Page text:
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Image Credits - Supplied

One of the ACT’s rarest birds who took to the skies over a year ago has had quite the journey.

A small GPS tracker attached by a harness to the back of a male Little Eagle has revealed some surprising information about the threatened species, particularly in relation to travel patterns.

 “After successfully raising a chick in West Belconnen during Spring/early Summer, the one we are tracking has taken off to spend time in the tropical heat near Daly Waters in the Northern Territory – a flight path of 3,300 kilometres,” Environment Minister Mick Gentleman said.

“This distance was travelled in under three weeks and included flying 500 kilometres in one day, as well as reaching a maximum speed of 55 kilometres per hour.”


This isn’t the type of eagle you’re probably imagining.

The little eagle is one quarter the size of a wedge-tailed eagle and one of the smallest eagles in the world.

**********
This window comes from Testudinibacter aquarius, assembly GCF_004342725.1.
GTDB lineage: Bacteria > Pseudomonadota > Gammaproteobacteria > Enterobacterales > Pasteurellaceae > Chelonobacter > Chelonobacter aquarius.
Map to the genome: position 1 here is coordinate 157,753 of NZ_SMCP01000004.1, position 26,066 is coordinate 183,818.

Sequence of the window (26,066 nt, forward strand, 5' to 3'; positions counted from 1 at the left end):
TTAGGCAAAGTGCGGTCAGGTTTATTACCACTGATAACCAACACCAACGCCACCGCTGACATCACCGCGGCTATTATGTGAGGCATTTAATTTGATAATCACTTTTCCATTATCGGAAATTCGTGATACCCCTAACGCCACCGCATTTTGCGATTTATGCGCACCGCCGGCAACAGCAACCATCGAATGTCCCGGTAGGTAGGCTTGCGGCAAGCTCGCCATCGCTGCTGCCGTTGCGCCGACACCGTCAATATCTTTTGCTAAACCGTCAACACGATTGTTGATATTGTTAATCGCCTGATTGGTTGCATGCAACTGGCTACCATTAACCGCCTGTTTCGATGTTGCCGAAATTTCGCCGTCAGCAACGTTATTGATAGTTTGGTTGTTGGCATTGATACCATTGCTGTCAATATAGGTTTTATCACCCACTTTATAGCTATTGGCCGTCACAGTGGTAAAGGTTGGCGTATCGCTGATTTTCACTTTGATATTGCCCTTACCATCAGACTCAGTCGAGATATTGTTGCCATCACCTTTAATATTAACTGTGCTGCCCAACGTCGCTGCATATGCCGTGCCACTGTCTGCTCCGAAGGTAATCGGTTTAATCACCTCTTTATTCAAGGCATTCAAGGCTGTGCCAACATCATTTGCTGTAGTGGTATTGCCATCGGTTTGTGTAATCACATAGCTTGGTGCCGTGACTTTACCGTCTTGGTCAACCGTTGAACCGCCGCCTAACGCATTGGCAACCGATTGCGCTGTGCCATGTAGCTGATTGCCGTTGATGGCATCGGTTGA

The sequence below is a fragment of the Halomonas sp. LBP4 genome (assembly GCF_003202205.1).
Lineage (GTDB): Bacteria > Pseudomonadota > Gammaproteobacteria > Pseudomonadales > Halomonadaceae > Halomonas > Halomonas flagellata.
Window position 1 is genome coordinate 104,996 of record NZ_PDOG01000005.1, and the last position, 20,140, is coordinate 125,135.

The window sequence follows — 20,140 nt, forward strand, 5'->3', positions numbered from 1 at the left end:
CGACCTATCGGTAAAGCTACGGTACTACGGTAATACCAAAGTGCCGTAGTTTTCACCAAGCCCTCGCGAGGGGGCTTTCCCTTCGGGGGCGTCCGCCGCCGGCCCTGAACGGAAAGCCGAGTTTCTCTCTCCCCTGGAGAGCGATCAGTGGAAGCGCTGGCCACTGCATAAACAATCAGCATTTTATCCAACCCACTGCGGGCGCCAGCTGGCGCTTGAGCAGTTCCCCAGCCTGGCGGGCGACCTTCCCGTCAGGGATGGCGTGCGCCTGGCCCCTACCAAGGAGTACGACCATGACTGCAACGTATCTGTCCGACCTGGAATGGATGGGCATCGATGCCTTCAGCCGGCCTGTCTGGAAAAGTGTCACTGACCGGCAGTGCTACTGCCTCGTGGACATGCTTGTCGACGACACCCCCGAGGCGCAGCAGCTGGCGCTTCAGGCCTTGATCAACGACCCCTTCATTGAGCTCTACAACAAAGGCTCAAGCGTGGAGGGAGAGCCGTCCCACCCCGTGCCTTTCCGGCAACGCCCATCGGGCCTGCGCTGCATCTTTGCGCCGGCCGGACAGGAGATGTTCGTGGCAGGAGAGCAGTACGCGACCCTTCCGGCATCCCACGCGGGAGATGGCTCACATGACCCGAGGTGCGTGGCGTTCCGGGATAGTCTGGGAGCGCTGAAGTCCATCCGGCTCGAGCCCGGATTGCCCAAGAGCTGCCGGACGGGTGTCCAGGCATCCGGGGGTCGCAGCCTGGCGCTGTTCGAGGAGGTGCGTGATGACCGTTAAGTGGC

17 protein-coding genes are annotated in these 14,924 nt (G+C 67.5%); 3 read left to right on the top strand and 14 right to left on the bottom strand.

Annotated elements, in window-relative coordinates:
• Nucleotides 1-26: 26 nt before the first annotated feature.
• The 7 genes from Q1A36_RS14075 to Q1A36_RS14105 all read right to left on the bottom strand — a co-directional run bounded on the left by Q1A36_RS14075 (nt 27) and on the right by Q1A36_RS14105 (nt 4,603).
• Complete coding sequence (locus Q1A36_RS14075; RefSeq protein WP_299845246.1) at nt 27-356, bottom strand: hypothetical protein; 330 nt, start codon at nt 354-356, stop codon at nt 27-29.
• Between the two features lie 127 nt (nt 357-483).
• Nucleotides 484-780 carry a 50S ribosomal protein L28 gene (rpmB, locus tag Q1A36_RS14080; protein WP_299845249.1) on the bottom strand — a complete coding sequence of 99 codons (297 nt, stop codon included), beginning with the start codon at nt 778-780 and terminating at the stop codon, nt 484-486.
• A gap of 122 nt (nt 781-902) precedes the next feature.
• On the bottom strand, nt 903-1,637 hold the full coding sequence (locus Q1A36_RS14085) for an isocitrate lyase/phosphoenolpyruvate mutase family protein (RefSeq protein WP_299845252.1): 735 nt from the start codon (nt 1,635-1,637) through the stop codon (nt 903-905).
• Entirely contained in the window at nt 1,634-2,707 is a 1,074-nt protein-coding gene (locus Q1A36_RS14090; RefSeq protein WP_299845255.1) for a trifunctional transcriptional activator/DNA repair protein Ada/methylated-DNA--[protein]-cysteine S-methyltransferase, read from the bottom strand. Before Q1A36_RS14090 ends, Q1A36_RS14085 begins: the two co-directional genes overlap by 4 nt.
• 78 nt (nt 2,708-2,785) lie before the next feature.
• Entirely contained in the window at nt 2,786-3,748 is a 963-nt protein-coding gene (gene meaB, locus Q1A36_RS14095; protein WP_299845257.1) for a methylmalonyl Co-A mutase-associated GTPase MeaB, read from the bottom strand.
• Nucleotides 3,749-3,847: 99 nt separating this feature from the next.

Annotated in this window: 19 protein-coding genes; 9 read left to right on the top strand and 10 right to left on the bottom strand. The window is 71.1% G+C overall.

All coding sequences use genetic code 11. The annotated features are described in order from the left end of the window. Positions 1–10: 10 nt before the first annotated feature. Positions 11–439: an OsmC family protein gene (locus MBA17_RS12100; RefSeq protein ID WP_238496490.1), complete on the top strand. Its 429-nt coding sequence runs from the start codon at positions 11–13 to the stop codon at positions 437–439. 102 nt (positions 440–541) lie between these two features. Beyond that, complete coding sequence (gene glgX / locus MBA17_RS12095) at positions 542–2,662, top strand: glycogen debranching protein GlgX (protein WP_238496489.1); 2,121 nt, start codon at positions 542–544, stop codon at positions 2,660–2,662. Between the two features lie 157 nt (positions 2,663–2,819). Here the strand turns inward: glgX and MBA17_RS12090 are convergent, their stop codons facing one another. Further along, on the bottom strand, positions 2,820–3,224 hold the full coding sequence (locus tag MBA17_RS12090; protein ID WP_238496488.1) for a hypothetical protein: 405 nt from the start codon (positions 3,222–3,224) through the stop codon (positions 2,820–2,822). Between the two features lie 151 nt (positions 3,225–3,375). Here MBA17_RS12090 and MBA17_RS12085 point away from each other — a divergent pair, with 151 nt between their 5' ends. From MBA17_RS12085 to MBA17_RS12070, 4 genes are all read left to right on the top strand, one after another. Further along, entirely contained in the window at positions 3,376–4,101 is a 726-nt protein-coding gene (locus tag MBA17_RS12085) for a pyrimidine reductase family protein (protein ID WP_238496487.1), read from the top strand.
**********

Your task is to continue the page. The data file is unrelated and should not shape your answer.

The species is listed as threatened in both NSW and the ACT after suffering a population decline over the last 30 years.

On March 9 2017, the male eagle left Canberra on its journey to the north.

The little eagle was suspected of migrating between breeding and wintering territories. This study provides the first proof of this and a clear indication of the vast distances involved,” Minister Gentleman said.

During the nesting season, the bird’s thought to have hunted juvenile rabbits and middle sized birds such as magpies and rosellas over an area of 65 square kilometres.


In terms of how to manage the species into the future..

The project will continue to study the little eagle, with plans to put cameras at nest locations and attach trackers to other birds.

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